When you request Protective Registration, they place a warning flag against your name and other personal details in the National Fraud Database. This tells the hundreds of organisations that use Cifas data to pay special attention when your details are used to apply for their products or services. Knowing you’re at risk, they’ll carry out extra checks to make sure it’s really you applying, and not a fraudster using your details.

What to do if you’re a victim:

ACT FAST if you think you have been a victim of identity fraud

If you receive any mail that seems suspicious or implies you have an account with the sender when you don’t, do not ignore it. Phone one of the major credit reference agencies to report your concerns.

Get a copy of your credit report as it is one of the first places you can spot if someone is misusing your personal information – before you suffer financial loss. Review every entry on your credit report and if you see an account or even a credit search from a company that you do not recognise, notify the credit reference agency.

Individuals or businesses who have fallen victim to identity fraud should report this to Action Fraud at www.actionfraud.police.uk.

It pays to be careful with your identity and never give out confidential information unless you are sure of who you are giving it to.

If you have any experiences with scammers, spammers or time-wasters do let me know – go to the About page then Contact Us.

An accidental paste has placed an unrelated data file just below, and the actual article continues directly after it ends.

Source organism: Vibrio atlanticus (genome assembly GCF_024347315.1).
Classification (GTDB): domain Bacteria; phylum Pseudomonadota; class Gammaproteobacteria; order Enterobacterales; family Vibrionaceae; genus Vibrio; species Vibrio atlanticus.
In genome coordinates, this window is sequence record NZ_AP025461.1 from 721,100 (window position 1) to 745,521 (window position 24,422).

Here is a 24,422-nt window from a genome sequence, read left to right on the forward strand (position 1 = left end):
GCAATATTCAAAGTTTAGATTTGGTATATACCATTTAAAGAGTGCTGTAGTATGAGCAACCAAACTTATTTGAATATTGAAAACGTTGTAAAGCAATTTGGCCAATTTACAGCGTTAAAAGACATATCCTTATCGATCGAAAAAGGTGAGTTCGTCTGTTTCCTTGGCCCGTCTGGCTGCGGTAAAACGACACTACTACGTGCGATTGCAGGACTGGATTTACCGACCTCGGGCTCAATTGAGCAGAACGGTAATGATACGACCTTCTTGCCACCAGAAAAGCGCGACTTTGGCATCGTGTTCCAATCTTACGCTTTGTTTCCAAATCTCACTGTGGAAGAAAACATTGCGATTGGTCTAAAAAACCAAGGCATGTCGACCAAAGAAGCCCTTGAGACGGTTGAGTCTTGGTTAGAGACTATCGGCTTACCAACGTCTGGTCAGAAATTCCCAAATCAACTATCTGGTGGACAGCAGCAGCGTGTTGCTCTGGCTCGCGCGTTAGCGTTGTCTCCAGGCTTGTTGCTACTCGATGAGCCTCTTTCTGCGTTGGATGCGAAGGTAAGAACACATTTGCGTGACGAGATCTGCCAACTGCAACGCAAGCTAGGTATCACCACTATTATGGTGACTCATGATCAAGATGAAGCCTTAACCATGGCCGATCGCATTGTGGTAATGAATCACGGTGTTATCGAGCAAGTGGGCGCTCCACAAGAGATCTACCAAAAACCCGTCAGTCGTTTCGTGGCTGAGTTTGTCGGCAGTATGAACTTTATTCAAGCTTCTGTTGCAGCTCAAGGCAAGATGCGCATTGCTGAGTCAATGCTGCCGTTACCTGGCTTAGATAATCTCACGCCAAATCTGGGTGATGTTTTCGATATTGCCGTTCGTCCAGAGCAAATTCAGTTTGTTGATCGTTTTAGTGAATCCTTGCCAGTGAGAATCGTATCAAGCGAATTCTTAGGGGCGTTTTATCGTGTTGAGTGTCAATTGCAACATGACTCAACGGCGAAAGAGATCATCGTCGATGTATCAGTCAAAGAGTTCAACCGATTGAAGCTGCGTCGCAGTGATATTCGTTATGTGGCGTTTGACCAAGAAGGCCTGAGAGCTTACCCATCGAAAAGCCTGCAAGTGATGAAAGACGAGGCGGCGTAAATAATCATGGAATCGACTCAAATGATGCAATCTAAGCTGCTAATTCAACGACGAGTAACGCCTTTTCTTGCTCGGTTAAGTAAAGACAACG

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Identity Theft

Identity theft has always been a problem, as fraudsters take out loans in someone else’s name or use a false name and address when arrested or take out credit cards in the victim’s name.

Nowadays, identity theft is prevalent as it has become much easier in the electronic age. Every day, millions of phishing emails are sent out by scammers trying to get your confidential information so they can defraud you.

The key information they want is of course name, date of birth, logins and passwords and financial information. But whatever the criminal starts with, they may seek further information to make their fraud easier to commit. They may call you claiming to be from the council or the authorities or your bank etc. and use the information they have to convince you of their authenticity and then gain more from you in the guise of confirming your ID etc.

Or they may send you phishing emails – seeking under various guises to get more details from you.

A “phishing” email is one that pretends to be from some trusted organisation and seeks to get you to provide your confidential information e.g. credit card details, banking details, passwords etc.

Once the scammers have your details, they will try to access any accounts you could have.

For example:- to access your Amazon account, the scammer just needs your login and password. To set-up a new bank account in your name the scammer needs proof of ID (passport or drivers licence being the most common) plus proof of address, date of birth etc.

Protect Yourself

Watch out for suspicious emails or phone calls that try to trick you into disclosing personal information, based on already having some information about you.

Check out http://www.fightbackonline.org/index.php/guidance/12-explanations/50-the-mechanics-of-identity-theft for more information.